Death leaves a heartache no one can heal, love leaves a memory no one can steal.

7 years ago my ex-husband died of a heroin overdose. I had sponsored him as a landed immigrant to come to Canada in 1994.  For the entire 10 years he was in Canada, he worked at the same car wash in Vancouver nearly every day. I remember him coming to meet me after his first day of work, huge grin on his face and his hand full of $20 bills. He had never seen that kind of money before in his life.

Before he passed away in hospital (and thereafter), his family were not given visas from the Canadian government to come to Canada from Nepal to see him one last time, nor to attend his funeral, nor to retrieve his remains.

When Udaya was a young man in Nepal he was arrested and tortured by the police for days.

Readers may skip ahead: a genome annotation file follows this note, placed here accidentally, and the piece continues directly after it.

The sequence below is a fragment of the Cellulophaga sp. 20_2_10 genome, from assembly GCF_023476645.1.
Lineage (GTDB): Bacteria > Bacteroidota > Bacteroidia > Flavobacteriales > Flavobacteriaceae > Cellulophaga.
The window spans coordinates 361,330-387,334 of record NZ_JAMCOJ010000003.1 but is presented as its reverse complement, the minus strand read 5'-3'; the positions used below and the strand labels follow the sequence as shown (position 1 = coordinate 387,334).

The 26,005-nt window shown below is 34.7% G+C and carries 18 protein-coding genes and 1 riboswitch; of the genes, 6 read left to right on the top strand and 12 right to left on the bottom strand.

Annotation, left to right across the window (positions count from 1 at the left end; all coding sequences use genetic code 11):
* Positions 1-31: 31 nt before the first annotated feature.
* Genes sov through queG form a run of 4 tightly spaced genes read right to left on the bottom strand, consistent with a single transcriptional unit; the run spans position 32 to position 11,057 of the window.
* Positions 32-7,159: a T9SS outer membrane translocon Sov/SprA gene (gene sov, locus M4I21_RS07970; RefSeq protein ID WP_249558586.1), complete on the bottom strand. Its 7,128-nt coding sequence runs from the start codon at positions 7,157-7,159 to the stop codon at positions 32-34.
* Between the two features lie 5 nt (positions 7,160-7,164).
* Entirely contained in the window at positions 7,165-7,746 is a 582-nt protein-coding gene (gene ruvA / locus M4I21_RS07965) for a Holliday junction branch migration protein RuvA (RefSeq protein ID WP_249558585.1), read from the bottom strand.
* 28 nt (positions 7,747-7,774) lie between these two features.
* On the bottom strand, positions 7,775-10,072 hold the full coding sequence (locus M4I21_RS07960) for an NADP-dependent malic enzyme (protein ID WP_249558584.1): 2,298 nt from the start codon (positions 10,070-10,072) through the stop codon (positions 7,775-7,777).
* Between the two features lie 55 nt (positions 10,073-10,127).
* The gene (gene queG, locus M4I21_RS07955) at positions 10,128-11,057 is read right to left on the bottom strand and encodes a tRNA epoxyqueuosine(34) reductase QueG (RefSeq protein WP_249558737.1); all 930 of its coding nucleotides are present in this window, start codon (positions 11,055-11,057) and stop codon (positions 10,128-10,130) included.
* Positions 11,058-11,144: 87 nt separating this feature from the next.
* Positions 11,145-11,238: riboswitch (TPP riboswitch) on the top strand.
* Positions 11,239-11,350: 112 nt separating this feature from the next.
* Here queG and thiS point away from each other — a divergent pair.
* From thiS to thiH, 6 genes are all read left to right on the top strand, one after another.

About workequalsworthequalsinnocence

Working with animation, video, painting, drawing, installation and intervention, my interdisciplinary practice examines the complex position of culture within neoliberal capitalism and critiques modes of social control, while exploring the potential for art to function as a site of resistance. I am specifically interested in how modes of violence are perpetuated collectively through popular narratives, concepts of justice and denial of accountability. Frequently engaging with communities and collectives, my practice eschews individual authorship in favour of collaboration. This has included an ongoing commitment to working with women and youth who are in conflict with the law, through the creation of art projects in prisons as well as at numerous centres that support marginalized people. In 2008, I completed an MFA through the Public Art and New Artistic Strategies program at the Bauhaus University (Weimar, Germany). My work has been shown nationally and internationally in festivals, screenings, artist run centres and museums. I am currently employed as an Assistant Professor of Studio Arts at Concordia University.
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